Eye on ethics: Free is a very good price

September 17, 2007

Pharmacists do not begrudge the assistance given to the patient in need, but what happens to the community pharmacist when drugs are given away?

A One U.S. chain has begun providing free antibiotics to patients, regardless of their insurance coverage. The program makes use of very low-cost drugs; the stated value of the retail write-off is $10 to $60. Skipping insurance billing ignores DUR requirements, and the pharmacy staff will run relays behind the counter to provide this "free" benefit. Pharmacists don't begrudge assistance to the truly needy, but giving away drugs to the insured is a marketing technique and carries many implications.

For years, an entrepreneur in Portland, Ore., has used the slogan "Free is a very good price!" as he gives away free pillows and blankets with each set of bedding he sells. At first glance, cutting co-pays and handing patients free prescriptions looks like a marketing tool. But who will benefit, and who will pay the price for this kind of charity?

Inspired by the Asheville project, some large employers have waived co-pays for essential medications and have also hired pharmacists to educate, monitor, and troubleshoot employees' drug therapy. Going way beyond free antibiotics, this benefit design offers a unique opportunity for pharmacists to carve out a direct patient care practice, completely separate from drug dispensing.

Not surprisingly, drug companies are excited about these approaches. Nationally, the rhetoric about drug costs has almost exclusively focused on cutting pharmacy reimbursements and streamlining dispensing; price negotiations with drugmakers were even excluded from the Part D benefit design, despite overwhelming public support. Good R.Ph.s could prove invaluable to insurers who want to control costs, since their expertise in managing drug therapy is unparalleled within the healthcare team.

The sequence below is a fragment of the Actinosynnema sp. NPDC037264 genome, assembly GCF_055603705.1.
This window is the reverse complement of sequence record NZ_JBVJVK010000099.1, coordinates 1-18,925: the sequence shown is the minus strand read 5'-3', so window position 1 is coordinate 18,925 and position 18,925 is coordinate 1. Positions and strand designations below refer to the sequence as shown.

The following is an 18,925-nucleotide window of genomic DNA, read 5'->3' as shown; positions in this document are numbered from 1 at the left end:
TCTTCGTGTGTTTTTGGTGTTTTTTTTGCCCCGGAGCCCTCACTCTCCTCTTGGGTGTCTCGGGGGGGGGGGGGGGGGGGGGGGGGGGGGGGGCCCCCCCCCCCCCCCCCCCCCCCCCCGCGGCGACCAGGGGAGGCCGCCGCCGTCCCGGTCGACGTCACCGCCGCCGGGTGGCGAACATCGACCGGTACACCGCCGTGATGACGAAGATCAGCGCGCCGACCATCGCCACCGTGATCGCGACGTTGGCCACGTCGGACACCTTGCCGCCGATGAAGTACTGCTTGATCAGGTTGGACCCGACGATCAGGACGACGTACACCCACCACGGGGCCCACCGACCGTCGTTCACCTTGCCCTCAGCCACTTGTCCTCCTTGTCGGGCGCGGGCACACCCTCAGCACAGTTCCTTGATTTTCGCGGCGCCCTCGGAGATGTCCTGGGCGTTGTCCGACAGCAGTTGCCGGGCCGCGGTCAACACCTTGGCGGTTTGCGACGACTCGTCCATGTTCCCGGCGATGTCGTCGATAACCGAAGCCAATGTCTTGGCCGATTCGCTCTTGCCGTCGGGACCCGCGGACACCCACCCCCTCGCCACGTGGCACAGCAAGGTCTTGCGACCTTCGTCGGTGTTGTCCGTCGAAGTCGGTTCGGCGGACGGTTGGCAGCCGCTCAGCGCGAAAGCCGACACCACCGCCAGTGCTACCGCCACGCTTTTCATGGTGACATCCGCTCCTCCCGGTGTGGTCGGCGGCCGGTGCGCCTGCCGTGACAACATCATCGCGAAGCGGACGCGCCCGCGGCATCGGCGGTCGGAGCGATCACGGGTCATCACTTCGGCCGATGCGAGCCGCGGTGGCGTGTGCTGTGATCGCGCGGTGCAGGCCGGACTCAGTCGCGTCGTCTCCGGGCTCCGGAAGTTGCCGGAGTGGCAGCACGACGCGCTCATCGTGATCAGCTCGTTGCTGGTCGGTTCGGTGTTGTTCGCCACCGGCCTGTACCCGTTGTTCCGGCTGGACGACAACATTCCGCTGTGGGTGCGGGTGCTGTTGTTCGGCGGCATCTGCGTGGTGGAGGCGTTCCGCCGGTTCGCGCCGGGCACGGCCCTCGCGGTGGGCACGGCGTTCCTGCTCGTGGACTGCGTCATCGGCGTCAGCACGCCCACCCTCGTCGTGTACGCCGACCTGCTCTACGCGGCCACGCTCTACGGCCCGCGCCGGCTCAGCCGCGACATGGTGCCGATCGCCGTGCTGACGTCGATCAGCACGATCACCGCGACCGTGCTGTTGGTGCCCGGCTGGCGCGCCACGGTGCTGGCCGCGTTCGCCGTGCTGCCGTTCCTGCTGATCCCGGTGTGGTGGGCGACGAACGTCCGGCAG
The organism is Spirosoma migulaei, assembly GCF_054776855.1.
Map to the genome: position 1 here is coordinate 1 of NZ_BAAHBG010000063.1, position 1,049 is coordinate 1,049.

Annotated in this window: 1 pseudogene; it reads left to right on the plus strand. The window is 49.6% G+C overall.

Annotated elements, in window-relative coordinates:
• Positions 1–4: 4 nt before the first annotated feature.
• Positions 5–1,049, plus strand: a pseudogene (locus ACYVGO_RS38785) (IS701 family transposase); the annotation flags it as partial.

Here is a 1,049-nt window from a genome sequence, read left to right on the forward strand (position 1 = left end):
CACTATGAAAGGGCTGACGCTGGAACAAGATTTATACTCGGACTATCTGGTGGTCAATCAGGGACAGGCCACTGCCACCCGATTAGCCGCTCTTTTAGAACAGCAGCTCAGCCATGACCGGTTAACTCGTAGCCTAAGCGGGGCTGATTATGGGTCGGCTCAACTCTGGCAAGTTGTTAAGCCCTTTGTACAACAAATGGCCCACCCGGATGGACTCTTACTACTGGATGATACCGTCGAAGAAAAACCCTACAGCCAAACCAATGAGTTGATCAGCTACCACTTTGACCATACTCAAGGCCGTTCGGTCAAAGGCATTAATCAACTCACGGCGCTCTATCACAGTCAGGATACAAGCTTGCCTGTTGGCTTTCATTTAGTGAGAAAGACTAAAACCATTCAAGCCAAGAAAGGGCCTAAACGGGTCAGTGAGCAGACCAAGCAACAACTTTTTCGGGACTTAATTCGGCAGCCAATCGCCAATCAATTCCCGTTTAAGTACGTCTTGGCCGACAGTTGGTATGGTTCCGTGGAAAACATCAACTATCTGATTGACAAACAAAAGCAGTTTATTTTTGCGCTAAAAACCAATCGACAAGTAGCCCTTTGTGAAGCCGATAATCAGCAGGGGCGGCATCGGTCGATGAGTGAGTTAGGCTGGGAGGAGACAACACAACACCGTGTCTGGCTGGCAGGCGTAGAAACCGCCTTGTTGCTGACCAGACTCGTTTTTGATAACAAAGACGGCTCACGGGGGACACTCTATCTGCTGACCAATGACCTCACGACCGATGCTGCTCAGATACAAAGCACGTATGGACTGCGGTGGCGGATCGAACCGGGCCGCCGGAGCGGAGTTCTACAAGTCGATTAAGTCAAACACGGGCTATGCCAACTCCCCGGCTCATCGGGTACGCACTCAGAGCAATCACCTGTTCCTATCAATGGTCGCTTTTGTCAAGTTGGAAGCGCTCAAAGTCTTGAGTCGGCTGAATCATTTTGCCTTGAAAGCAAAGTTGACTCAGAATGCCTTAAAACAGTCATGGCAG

If free medication alone guaranteed drug therapy compliance, we'd see nearly perfect results with the Medicaid population and other patients who receive drugs at low or no cost. Making this kind of benefit work also requires direct patient care-on site, at the doctor's office or the pharmacy-in tandem with no-cost medication.

Giving away drugs essentially brings another segment of the population along on the slow, steady march toward a national prescription drug benefit. Entitlement programs now provide prescription drugs to Medicaid patients, pregnant women, children, and Medicare patients. Those left behind on this march may find themselves increasingly unable to pay for medication.

Depending on what pharmacy does with this opportunity, giving drugs away can either take another bite out of pharmacy's paycheck and further erode the pharmacist's position in the healthcare system or provide an opening to offer professional services.

As pharmacists who have signed unsatisfactory contracts can attest, giving drugs away can be very hard work. Organizations that buy into the concept of providing drugs free will have to follow up with quality patient education and management, or the only entity to benefit from this deal could be the drug manufacturers. A free bottle of medication could become very expensive indeed.

THE AUTHOR has practiced long-term care and community pharmacy in Oregon for more than a decade and has served on numerous professional and community boards.

Disclaimer: This column highlights ethical situations that often occur in pharmacy practice. It is designed to stimulate discussion on how to deal with these situations and is not intended as legal advice. Pharmacists who need immediate assistance should consult their attorneys, employers, state boards of pharmacy, and state and federal laws.